It’s now been almost two months since the EU finally delivered a series of wake-up calls to China : on March 12, a strategic shift treating China as a competitor and systemic rival as much as a partner, and then a stand before the April 9 annual summit that compelled China to double up on promises with in some cases a fixed end date and a mechanism to track their implementation. Most importantly, the EU has vowed to move on its own, regardless of Chinese actions – from defensive measures to new policies across the EU facing the world as it is, and not as we wish it to be.
Nothing of the sort could have happened if there had not been some unity at the core of the EU – especially between France and Germany, and with a decisive push from Jean-Claude Juncker. The surprise introduction into Xi Jinping’s state visit to France of a meeting including Jean-Claude Juncker – who delivered the main talk – and Angela Merkel is another sign of the change. Those who keep harping on about Macron’s supposed "isolation" and Merkel’s "immobility" neglect this common stance on our biggest economic and value challenge for the future – China. Strikingly, the Commission and EEAS (European External Action Service) March 12 strategic shift has been approved without difficulty (Hungary silent) at a member states COREPER (Committee of Permanent Representatives) meeting (while the EU Council discussion on China was derailed by the Brexit issue). And the Council has vied with the Commission to oversee the EU-China summit of April 9 – an institutional innovation that has in fact bolstered Europe’s position.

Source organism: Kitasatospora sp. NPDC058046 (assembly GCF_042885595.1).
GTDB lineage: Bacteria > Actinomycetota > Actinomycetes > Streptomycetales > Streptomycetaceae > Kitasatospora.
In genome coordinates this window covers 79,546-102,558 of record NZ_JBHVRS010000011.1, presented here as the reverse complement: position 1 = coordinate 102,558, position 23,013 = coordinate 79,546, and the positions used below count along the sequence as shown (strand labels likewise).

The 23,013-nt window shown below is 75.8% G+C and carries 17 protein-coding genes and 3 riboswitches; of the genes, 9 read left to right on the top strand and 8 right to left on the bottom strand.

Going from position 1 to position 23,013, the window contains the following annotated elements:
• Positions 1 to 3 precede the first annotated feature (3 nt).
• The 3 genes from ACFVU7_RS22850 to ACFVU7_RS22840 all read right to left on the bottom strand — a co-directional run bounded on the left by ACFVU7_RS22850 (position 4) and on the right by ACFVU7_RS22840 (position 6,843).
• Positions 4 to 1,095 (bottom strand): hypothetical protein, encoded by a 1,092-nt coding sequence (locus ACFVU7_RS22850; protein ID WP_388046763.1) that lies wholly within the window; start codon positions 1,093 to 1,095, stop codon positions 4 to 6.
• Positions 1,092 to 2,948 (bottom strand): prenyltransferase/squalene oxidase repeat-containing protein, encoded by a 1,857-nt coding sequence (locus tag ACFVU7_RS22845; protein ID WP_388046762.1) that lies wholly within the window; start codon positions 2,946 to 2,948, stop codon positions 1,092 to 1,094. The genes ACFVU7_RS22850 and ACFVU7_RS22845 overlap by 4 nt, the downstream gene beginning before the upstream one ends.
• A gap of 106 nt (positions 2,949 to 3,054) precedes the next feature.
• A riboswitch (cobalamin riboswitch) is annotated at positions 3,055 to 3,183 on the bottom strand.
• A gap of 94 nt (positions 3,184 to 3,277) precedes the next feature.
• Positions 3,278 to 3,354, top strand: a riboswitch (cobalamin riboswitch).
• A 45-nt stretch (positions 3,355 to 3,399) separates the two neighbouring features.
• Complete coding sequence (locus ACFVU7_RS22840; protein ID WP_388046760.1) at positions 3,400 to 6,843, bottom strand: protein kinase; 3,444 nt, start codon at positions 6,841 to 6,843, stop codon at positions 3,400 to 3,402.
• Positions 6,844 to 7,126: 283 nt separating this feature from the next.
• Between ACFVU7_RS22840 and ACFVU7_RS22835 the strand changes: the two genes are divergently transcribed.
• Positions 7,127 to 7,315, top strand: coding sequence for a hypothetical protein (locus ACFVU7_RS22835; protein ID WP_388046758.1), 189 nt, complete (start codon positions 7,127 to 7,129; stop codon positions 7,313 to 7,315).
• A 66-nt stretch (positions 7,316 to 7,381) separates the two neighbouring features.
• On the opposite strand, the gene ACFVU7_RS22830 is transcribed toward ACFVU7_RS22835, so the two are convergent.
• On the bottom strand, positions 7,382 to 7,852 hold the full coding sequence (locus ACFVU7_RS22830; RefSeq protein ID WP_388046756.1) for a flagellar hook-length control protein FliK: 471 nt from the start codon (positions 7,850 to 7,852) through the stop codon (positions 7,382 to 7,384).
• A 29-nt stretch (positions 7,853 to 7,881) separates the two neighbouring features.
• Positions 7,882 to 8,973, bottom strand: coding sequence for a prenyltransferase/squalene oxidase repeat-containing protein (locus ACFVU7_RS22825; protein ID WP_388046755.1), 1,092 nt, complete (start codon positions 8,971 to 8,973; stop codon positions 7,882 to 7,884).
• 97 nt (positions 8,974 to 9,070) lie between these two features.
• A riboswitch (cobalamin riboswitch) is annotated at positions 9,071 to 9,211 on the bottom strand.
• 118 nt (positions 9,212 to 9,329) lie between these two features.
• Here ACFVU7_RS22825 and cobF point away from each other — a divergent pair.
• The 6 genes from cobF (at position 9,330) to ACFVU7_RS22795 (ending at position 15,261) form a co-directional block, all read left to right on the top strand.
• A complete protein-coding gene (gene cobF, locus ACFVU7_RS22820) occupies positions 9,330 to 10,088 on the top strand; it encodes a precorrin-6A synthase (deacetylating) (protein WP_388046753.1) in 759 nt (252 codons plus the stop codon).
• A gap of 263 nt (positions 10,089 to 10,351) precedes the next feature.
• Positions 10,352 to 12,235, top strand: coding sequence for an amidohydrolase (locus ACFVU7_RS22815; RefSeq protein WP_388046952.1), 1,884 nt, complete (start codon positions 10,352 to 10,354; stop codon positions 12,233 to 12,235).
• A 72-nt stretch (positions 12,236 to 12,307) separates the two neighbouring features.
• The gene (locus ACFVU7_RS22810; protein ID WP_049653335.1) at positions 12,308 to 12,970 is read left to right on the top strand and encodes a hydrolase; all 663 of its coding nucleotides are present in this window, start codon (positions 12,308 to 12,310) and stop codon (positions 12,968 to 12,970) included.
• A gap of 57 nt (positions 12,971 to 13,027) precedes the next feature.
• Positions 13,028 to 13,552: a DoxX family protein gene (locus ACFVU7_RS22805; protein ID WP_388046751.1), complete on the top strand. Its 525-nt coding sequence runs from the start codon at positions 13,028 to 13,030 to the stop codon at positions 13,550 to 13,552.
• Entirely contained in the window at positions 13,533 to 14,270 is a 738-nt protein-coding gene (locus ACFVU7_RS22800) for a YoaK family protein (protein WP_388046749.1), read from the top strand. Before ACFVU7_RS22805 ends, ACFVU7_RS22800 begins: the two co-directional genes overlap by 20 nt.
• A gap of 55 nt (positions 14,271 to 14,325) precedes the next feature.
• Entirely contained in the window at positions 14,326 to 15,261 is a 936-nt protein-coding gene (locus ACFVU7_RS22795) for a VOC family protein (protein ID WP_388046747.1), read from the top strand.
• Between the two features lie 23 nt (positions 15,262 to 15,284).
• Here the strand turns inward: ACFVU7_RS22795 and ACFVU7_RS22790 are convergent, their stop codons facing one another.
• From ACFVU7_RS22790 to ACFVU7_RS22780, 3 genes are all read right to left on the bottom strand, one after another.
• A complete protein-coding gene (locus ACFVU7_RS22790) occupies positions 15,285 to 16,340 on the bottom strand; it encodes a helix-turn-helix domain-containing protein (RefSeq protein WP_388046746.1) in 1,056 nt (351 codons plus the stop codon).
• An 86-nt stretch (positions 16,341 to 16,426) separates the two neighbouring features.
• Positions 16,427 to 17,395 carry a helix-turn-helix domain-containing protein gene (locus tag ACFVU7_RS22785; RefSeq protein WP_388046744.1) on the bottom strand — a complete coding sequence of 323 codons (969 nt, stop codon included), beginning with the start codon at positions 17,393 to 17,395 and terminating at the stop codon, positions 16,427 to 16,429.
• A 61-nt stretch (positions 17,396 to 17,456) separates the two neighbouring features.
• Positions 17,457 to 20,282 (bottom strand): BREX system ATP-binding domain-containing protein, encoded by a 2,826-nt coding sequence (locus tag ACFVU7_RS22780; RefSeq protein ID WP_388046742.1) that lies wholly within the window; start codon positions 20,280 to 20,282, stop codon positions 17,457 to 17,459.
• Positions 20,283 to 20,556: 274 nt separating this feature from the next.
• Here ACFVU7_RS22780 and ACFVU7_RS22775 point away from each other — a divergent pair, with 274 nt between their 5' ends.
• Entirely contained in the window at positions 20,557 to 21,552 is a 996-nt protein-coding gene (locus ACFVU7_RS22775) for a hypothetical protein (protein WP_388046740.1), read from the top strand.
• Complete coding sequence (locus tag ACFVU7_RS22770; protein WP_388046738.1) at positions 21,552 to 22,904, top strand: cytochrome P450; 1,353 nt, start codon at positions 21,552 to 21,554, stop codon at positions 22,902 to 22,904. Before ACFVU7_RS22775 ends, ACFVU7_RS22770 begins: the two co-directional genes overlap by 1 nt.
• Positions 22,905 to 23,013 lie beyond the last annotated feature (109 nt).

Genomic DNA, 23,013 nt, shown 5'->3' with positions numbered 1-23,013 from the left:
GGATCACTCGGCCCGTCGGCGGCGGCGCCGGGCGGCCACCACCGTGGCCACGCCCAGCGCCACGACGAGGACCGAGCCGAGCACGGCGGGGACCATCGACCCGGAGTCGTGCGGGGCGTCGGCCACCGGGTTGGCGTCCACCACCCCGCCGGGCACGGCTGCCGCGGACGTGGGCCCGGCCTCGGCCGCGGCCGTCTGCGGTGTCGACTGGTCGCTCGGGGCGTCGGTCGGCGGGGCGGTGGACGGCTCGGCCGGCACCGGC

But it has all happened – and is still happening – in the shadow of Washington’s own roller coaster relationship with China. China has treated the EU as a variable in what is its main game – overcoming Trump’s challenge to its asymmetric economic system and its refusal of convergence. Beijing first thought a transactional approach with the former real estate developer would solve the conflict: that’s when it papered over issues with Europe by talking up multilateralism, while snubbing Europe at its July 2017 summit. The US insistence on structural changes to the Chinese economy, changes on which Europeans basically agree, made China aware of the danger from a united front. At the 2018 EU-China summit, it therefore made promises – literally all forgotten in the aftermath as China focused on stopping the Trump bulldozer. By early 2019 Europeans were fed up with unkept commitments, and by China’s relentless push inside the EU via smaller or weaker member states and the Balkan accession candidates.